Thursday, Feb. 7, 2008

Bethesda, Chevy Chase are short on judges — especially Republicans

Board of Elections also wants independents for Tuesday’s primary

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It may be the only job in Montgomery County that requires a signed agreement to not leave the room ‘‘for any reason, at any time” for 13 hours.

Yet devoted citizens arrive in droves each election year to fill the 4,000 openings for election judges. They work at nearly 250 polling places in the county, putting in 13 or more hours in a day.

But this year, the county is short hundreds of judges in the days approaching Tuesday’s primary election. The Montgomery County Board of Elections tallied a countywide shortage of 334 judges less than a week ago.

Bethesda and Chevy Chase, the most politically active areas in Montgomery County, are two of the hardest hit by a lack of judges in the county this year. Other communities in Montgomery that are few on judges include Gaithersburg, Silver Spring and Takoma Park.

County voting officials said they already have the minimum number of judges required by law. But more judges will ensure that primary voting goes quickly and smoothly.

‘‘The precincts will be open, people can vote,” said Marjorie Roher, county Board of Elections spokeswoman. ‘‘But they may be standing in line longer.”

Elections officials said the 2-to-1 ratio of Democrats to Republicans makes it hard to fill all the judges’ seats, especially in downcounty areas where Democrats are highly concentrated. Each polling place must have equal representation of political parties — one Republican, Independent, unaffiliated or other party judge for each Democrat.

‘‘We use a lot of Independents,” said Samuel L. Statland, Board of Elections president. ‘‘They’re like o-type blood; we can use them for any type of transfusion.”

Statland said the need for non-Democrat judges is greatest in the largely liberal downcounty areas.

This year’s pushed-up February primary election is one reason for the lack of downcounty judges. The usual suspects who serve full day polling shifts, election after election, just aren’t around right now, election officials said.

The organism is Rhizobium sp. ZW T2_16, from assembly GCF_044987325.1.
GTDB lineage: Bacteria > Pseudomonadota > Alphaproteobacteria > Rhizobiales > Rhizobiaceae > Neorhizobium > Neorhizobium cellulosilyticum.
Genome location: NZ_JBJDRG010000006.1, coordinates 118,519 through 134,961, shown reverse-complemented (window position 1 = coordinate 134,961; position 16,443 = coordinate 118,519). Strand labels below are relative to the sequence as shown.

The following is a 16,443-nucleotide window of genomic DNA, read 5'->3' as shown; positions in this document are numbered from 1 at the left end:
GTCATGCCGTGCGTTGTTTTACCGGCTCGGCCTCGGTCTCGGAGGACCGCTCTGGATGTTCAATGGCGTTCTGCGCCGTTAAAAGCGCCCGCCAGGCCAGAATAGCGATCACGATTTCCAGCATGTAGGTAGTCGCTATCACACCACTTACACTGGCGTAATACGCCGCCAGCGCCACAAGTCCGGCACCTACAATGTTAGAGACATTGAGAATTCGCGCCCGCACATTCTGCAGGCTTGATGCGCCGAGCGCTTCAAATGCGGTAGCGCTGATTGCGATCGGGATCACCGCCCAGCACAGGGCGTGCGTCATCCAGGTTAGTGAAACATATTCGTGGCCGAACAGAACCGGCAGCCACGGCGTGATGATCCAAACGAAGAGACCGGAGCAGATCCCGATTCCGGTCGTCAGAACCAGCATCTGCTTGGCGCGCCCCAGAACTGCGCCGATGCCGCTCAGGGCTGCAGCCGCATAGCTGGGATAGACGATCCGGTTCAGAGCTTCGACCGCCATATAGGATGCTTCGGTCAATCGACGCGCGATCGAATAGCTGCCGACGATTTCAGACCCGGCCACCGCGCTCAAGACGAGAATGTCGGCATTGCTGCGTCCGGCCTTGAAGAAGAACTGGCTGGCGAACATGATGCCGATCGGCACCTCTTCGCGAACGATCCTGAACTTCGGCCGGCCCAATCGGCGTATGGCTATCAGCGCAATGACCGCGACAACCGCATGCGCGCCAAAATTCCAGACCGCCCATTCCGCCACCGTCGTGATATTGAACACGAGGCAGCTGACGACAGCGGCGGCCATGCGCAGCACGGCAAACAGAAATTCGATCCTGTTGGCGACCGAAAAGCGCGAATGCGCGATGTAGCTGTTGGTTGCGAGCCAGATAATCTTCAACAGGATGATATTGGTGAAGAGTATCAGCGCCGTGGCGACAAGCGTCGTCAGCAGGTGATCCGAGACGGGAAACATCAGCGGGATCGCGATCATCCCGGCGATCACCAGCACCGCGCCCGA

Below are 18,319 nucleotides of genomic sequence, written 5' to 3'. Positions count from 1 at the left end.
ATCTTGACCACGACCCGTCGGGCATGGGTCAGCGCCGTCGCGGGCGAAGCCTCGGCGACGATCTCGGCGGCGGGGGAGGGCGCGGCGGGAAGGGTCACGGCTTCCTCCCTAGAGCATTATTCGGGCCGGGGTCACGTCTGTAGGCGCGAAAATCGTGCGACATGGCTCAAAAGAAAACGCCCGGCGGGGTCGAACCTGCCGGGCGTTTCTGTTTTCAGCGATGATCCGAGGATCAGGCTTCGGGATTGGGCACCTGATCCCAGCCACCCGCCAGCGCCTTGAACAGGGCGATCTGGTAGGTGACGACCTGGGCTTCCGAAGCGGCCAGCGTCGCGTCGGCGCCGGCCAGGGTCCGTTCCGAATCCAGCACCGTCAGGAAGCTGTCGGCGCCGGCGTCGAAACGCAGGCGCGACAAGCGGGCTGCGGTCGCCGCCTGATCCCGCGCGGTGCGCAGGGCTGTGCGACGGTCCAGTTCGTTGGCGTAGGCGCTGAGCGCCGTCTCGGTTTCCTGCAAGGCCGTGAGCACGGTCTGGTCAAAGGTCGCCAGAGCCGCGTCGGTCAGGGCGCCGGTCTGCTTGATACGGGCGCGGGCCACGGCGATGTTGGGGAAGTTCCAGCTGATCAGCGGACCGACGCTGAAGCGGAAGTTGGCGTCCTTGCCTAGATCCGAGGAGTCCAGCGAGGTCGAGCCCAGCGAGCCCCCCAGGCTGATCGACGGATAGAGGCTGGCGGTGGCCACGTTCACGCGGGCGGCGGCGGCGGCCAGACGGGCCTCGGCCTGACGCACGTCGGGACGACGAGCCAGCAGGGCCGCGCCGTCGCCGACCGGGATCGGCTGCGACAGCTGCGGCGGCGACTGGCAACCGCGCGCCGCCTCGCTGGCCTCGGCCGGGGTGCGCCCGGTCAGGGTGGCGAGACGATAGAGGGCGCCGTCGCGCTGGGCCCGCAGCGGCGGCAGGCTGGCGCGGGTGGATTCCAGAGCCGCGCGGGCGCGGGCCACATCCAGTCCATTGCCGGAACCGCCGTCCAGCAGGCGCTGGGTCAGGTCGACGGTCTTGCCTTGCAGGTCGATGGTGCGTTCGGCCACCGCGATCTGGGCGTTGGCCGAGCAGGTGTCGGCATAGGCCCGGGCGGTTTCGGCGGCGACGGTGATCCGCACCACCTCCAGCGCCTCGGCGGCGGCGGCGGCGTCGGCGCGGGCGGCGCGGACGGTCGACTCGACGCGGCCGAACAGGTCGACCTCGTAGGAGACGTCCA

‘‘Traditionally, our judges are on the older side,” Statland said. ‘‘A lot of them will still be in Florida...In November, it won’t be as big of a problem.”

For one would-be Bethesda election judge, location wasn’t a problem. Instead, it was the grueling schedule.

‘‘I was all set to volunteer to be an election judge when I saw that I would have to work from 6 a.m. to 7 p.m. or longer,” Richard Fidler of Bethesda wrote in a letter published in The Gazette Jan. 23.

‘‘Even though retired, I still have things to do and cannot possibly spend 13-plus hours straight for anything. Have the Board of Elections call me if they’re willing to have judges work an eight-hour day.”

Then, just as Fidler was reading The Gazette issue where his letter appeared, the board called. They explained that this year, the board added a new position — a ‘‘closer judge” who works during the evening and closes the polling place.

‘‘I figured, well, I guess I ought to put my money where my mouth is,” Fidler said. He went to training on Thursday and came out with a thick three-ring binder and a ‘‘thorough” understanding of the polling process.

The ‘‘closer” job is aimed at people like Fidler, who can’t spare a full day but still want to contribute, officials said.

The board has two full-time judge recruiters.

Election judges are employed by the Montgomery County Board of Elections and paid a stipend for each day they work.

Roher said the county usually recruits judges ‘‘up to the last minute.” Recruiting numbers this year have been roughly the same as in previous years, she said.